My column in Human Events this week discusses the Administration’s continued attachment to Fantasy-Based Policymaking regarding Israel:
In a gesture of good will, Israel last week released five imprisoned terrorists, plus the remains of two hundred others, in exchange for the remains of two Israeli soldiers. How was this received by the Arabs?
If the Lebanon government were not in thrall to the Iranian-Syrian terrorists of Hizballah, if there were a pretense of action against terrorism, these men would have gone from one prison to another. But Lebanese President Michel Suleiman and other dignitaries greeted the freed jihadists at the Beirut airport as heroes. Among the terrorists was Samir Kantar of the Palestinian Liberation Front, who bludgeoned a four-year-old girl to death with his rifle butt on an Israeli beach in 1979. There followed a huge rally in Beirut, where Hizballah leader Hassan Nasrallah exulted that the “age of defeats” was over.
Cheered by the crowd, Kantar and the other freed jihadists walked a red carpet to the grave of Imad Mughniyeh, a senior member of Hizballah who was killed in February 2008. Mughniyeh has been linked to many terrorist attacks, including the bombings of the Marine barracks and the U.S. Embassy in Beirut in 1983, as well as the 1992 attack on the Israeli Embassy in Buenos Aires. Addressing Mughniyeh, Kantar declared: “We swear by God…to continue on your same path and not to retreat until we achieve the same stature that God bestowed on you” — that is, the status Islamic martyrdom that is attained by those who “kill and are killed” for Allah, in accord with Qur’an 9:111. Each of the five freed prisoners vowed to continue their jihad against Israel.
Amid all the festivities it may be easy to lose sight of the fact that Israel agreed to this prisoner exchange in order to try to end that jihad against Israel, and to try to demonstrate its willingness to make peace. But the reception accorded these prisoners show that peace is the last thing on the mind of Hizballah and other jihadist forces. David Baker, a spokesman for Israeli Prime Minister Ehud Olmert, remarked: “Kantar is a brutal child murderer who instead of being rejected upon his return was cheered and greeted like a rock star and this is disgusting and deplorable.”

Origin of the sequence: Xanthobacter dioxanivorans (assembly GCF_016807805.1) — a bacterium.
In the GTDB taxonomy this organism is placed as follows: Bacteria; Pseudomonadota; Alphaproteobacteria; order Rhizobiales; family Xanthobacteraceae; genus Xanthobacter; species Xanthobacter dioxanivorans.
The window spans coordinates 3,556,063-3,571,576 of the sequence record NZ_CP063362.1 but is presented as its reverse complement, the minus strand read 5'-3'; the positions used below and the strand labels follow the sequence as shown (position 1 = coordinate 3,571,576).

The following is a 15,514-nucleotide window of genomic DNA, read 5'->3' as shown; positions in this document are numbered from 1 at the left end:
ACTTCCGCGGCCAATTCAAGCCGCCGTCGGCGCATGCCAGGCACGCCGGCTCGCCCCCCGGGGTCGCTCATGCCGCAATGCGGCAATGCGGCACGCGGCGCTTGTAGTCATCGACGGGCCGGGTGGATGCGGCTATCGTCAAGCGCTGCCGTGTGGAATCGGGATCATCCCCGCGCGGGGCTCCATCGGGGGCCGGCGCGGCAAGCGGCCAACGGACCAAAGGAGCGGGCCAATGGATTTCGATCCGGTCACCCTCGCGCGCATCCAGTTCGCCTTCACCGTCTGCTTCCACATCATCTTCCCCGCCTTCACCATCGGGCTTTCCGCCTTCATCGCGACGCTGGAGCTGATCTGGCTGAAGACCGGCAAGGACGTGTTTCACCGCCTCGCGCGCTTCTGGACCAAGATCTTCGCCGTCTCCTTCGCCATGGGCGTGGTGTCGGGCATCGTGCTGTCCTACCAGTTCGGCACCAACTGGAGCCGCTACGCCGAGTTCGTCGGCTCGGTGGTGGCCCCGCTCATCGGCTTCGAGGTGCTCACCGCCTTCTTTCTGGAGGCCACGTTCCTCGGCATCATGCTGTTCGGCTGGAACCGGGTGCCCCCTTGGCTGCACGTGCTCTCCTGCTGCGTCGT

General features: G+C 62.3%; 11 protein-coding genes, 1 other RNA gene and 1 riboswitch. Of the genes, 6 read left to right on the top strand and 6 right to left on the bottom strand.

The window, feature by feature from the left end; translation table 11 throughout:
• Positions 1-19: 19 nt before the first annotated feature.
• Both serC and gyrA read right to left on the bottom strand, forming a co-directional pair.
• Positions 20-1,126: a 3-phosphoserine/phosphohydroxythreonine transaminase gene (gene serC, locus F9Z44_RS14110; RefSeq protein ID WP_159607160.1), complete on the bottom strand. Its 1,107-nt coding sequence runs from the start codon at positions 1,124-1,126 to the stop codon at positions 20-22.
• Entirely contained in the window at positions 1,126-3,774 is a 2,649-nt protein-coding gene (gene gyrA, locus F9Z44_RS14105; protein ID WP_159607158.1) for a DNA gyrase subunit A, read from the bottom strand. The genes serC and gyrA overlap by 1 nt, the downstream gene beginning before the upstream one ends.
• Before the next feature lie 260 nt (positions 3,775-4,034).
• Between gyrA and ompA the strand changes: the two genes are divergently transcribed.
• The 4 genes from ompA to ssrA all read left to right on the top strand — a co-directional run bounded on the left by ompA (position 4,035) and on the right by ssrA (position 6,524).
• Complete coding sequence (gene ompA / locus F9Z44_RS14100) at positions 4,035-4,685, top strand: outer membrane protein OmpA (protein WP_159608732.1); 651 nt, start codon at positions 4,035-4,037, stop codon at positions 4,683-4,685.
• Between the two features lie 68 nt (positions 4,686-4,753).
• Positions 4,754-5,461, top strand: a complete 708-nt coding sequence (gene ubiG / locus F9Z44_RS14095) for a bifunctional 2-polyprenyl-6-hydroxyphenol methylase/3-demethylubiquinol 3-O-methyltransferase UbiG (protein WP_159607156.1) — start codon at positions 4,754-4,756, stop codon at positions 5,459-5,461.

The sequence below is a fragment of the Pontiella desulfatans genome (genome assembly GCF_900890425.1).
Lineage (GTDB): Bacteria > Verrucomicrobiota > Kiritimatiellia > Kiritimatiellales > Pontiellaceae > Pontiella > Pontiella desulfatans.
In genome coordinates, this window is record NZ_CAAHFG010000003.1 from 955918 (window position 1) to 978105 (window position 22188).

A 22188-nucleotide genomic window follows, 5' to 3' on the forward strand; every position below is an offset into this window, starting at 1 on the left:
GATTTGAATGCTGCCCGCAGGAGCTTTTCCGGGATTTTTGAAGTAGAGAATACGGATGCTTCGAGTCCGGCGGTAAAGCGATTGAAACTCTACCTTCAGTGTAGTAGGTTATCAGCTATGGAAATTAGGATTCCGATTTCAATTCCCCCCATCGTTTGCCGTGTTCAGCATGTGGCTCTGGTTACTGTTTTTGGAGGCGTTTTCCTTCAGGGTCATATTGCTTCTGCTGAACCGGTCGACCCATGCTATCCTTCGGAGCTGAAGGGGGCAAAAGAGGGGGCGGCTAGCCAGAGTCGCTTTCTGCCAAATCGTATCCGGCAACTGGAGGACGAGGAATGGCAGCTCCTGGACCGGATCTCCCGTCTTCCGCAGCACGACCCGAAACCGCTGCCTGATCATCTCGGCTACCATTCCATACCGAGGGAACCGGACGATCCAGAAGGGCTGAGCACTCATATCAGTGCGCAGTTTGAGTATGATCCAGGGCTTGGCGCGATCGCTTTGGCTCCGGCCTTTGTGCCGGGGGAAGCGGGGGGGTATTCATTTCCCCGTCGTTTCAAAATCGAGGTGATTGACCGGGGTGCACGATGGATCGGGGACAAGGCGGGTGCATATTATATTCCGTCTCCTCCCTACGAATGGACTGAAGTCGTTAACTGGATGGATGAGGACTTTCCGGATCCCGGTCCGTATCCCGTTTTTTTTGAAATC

It is indeed — and it is also revealing. The Olmert and Bush administrations have been proceeding on the assumption that the Palestinians sincerely want peace, and that if Israel and the U.S. demonstrate their good will and willingness to make concessions, these gestures will be met with similar gestures by the other side. All right. So where are these “moderates” today? Why wasn’t there anyone at that massive rally in Beirut, or anywhere else in the Middle East, who was willing to agree with Baker that Samir Kantar was not someone to be hailed as a hero, but shunned as an obstacle to the peace that all desire so fervently?
If any such moderates exist at all, they did not see fit to seize upon the occasion of this prisoner release to make their presence known. And so the “extremists” continue to be in the driver’s seat, even while the media establishment enforces the iron dogma that the moderates are the dominant mainstream in the Islamic world, and anyone who suggests otherwise is just a hatemonger.
Can America really afford to formulate foreign policy on the basis of this wishful thinking? President Bush has said that he wants to create an independent and contiguous Palestinian state before the end of his term. If the reaction in Beirut to this lopsided prisoner exchange is any indication — and it very much is — his efforts to that end will only be seen as signs of weakness by the various jihad groups in the region (as well as by their Iranian backers), and they only be further emboldened. The problem for the State Department is that there is no reliable partner on the Palestinian side with whom the Israelis and Bush can negotiate a lasting peace. The fiction that the jihad ideology is held only by a tiny minority of extremists who have hijacked the peaceful Islamic faith falls apart most definitively in relation to the Arab-Israeli conflict, in which there is no group on the Arab side that is convincingly and unconditionally dedicated to acceptance of the existence of Israel and definitive peace with the Israelis.
But this is not simply an Israeli problem. Hizballah’s leader, Hassan Nasrallah, has led his followers in chants of “Death to America,” and has made it clear that his grievance against the Americans is not limited to its support for Israel: should the United States continue to support policies that only strengthen such groups and increase their confidence?